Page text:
Sometime after the incidence, Sampson tells Alex he killed the person responsible for Maria Cross. There was another person working with the butcher. It was not until this time that he was able to say anything about it. Knowing the person responsible is dead is the start to Alex being able to recover.

But this is not the end. In the last chapter, Alex gets a phone call and the caller tells him there has been a murder. Alex asks why he was called ant the response was “Because you’re Dr Cross and I’m the murderer.” Sound like the lead in to the next book? We’ll see.

Saturday, January 12, 2008

A Blanco County Mystery

Blanco County, Texas. This is the fifth book in the series written by Ben Rehder. The name of this book is Gun Shy and the sleuth is John Marlin – a game warden in Blanco, TX. It has been a while since I read the other four books in the series and I can not say for sure if this is the best one in the series but it is definitely one of the best.

Ben Rehder takes a Texas issue – gun control and concealed weapons – and develops the story around it. In addition, he uses several interesting subplots within the story.

Blanco County is going to be the site for a NWA (an organization like the NRA) rally. Looming in the background (and waiting for a confrontation) is an organization opposing the NWA. This group is called SNATCH – the Society of Nonviolent Americans to Control Handguns). A murder poses a threat to the NWA. This murder is committed by the spokesperson for the NWA (Mitch Campbell) while under the influence of drugs and alcohol. An unsuccessful attempt by the spokesperson (Mitch Campbell) and an officer in the NWA (Dale Stubbs) is made to hide the murder. Attempts were made to disguise it as a hunting/poaching accident and John Marlin is brought in to help with the investigation.

The author introduces a love interest for our game warden. She is a deputy and the author uses her in several ways to make the story more interesting. It is funny to see how she teases John Marlin with the television when there is jewelry commercial on it. It is also interesting how the author puts her and our game warden on opposite sides of the gun issue. John Marlin is a longtime supporter of the NWA and his love interest (Nicole) opposes some of the things they support. Later in the story we (and John) learn the reason for her opposition is a result of an earlier experience involving a gun being held to her neck.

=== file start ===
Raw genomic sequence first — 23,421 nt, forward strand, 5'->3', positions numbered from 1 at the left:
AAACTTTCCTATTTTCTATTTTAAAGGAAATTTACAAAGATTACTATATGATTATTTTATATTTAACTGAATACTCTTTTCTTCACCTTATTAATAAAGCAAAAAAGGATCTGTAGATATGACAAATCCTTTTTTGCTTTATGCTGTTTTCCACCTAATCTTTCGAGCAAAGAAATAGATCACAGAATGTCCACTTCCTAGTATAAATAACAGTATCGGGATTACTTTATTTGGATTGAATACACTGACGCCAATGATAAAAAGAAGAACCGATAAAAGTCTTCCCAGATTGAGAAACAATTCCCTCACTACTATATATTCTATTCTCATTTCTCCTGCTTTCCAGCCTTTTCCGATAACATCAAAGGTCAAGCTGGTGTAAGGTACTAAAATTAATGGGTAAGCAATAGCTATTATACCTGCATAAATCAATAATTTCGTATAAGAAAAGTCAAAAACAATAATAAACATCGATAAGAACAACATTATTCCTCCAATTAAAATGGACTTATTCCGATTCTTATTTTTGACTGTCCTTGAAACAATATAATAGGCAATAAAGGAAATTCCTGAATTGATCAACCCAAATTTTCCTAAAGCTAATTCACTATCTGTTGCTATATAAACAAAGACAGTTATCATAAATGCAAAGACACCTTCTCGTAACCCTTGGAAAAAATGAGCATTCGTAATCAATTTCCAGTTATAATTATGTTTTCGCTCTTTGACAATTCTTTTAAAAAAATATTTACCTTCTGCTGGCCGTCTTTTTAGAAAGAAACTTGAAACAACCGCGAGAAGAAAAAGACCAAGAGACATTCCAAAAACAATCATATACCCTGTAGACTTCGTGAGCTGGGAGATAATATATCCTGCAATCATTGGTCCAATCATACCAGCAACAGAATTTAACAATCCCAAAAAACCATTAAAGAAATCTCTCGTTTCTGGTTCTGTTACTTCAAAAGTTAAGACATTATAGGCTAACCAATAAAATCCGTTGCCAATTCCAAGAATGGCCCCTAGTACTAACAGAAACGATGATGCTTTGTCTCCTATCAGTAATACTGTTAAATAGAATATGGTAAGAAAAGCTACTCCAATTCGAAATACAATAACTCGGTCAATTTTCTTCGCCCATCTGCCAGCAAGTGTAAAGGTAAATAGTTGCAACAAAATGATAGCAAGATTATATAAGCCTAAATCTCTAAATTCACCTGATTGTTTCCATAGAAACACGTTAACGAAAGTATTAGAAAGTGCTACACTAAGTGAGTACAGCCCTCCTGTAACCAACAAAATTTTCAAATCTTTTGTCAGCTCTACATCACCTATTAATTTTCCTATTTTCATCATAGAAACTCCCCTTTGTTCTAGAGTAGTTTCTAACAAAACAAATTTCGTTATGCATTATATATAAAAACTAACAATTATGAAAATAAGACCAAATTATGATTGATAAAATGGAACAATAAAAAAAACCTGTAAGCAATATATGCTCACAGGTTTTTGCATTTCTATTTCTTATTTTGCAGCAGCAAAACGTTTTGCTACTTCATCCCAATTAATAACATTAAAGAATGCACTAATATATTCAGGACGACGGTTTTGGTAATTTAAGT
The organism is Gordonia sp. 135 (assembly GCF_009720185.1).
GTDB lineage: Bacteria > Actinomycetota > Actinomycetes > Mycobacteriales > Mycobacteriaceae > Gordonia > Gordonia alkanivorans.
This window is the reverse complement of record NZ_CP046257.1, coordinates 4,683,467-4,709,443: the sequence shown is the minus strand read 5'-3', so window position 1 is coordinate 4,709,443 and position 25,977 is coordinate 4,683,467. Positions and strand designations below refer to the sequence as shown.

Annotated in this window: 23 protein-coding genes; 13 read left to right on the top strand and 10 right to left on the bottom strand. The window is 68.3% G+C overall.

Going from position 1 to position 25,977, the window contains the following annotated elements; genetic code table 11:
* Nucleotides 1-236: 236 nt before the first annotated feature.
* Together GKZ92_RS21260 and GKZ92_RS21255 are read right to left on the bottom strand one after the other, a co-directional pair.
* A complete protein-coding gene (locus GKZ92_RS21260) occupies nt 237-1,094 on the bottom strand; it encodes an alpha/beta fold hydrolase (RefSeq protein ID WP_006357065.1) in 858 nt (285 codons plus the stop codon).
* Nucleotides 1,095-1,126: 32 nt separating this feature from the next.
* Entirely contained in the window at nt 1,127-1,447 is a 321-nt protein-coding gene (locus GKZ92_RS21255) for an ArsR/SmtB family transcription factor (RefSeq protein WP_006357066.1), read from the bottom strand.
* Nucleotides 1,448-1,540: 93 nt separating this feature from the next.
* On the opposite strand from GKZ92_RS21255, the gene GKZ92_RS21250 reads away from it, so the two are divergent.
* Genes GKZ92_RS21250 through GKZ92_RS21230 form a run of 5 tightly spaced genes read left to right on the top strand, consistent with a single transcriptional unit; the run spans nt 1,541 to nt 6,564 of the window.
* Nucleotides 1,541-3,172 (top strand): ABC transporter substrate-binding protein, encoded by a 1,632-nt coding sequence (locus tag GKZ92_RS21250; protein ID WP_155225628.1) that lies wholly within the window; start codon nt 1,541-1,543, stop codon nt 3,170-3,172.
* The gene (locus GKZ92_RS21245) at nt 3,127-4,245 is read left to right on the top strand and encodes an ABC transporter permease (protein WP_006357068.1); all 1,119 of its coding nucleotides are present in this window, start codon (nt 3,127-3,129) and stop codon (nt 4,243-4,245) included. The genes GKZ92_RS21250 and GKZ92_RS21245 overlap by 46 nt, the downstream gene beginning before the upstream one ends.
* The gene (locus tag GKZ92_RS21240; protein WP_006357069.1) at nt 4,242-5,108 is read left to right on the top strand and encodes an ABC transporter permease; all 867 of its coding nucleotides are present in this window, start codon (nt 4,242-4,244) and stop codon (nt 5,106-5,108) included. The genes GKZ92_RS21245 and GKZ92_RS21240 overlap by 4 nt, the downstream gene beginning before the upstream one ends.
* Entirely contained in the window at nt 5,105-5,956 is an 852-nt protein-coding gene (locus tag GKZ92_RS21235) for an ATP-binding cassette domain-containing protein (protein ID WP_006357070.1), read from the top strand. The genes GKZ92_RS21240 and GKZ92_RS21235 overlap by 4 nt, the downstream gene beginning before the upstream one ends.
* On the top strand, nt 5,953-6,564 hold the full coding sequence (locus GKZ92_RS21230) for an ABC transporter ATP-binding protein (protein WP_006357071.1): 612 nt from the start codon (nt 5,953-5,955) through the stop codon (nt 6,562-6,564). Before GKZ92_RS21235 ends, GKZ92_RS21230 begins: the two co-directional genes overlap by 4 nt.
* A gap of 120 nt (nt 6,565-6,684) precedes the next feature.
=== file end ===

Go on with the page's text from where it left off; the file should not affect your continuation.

Another character from previous books is used in the book to make it more interesting. This character is a redneck called Red O’Brien who has done some poaching in earlier books. He is a somewhat comical character who wants to join the NWA. His application for membership is rejected because of some controversial views he has expressed. In addition, he has aspirations of being a song writer and seeks out the spokesman for the NWA (also a country singer) to get a song he wrote recorded.

Mitch (the spokesman) gives Red and his friend a job on his ranch. Through the course of the investigation, the spokesperson for the NWA becomes a suspect for the murder – and a liability to the NWA. This produces another subplot when an attempt is made to kill him but instead he kills the person sent. Mitch convinces Red and his friend to hide the body for him.

Obviously it was interesting to see how the initial murder and the subsequent murder were solved. It was also interesting how a cold case murder is made relative to this story and how it plays a part in the current story. This cold case gets solved as well.

There were other ways the author made this story interesting. For example, it was funny to hear our game warden recall some hilarious calls he had in the past. In on case, a lady complaining about deer eating her flowers suggests a solution. The solution is to relocate a deer crossing sign so the deer want cross near her property – and flowers.

The author’s use of John Marlin’s best friend (Colby) to get a ring for his love interest was also interesting. The bantering Marlin got from his friend was hilarious. In a way it showed how the competent game warden was not as sure in the area of understanding women.

I would suggest this book (and other books in the series) to anybody who likes light mysteries with humor.

Tuesday, January 1, 2008


This is the January selection for our mystery reading club - Vanish by Tess Gerritsen. This was an interesting book. It was interesting how the author switched tenses - from present to past and back. At first I did not know this was what she was doing but it became apparent as the story developed.

The story line seemed to start off as a simple story but then developed into a bigger story. It started out as a case of illegal immigrants enslaved as prostitutes. Tess takes this into a conspiracy involving connections with the mob and the government.

Another thing I liked about this book was the use of several major characters. There were more major players than I first suspected. It was obvious the pregnant Jane Rizzolli, a Boston police detective, and Maura Isles, a Boston Medical Examiner, were going to have major parts in the story line. Other major characters were used as well.

I thoroughly enjoyed this book and am looking forward to our book club discussion. I do not want to give anything away here.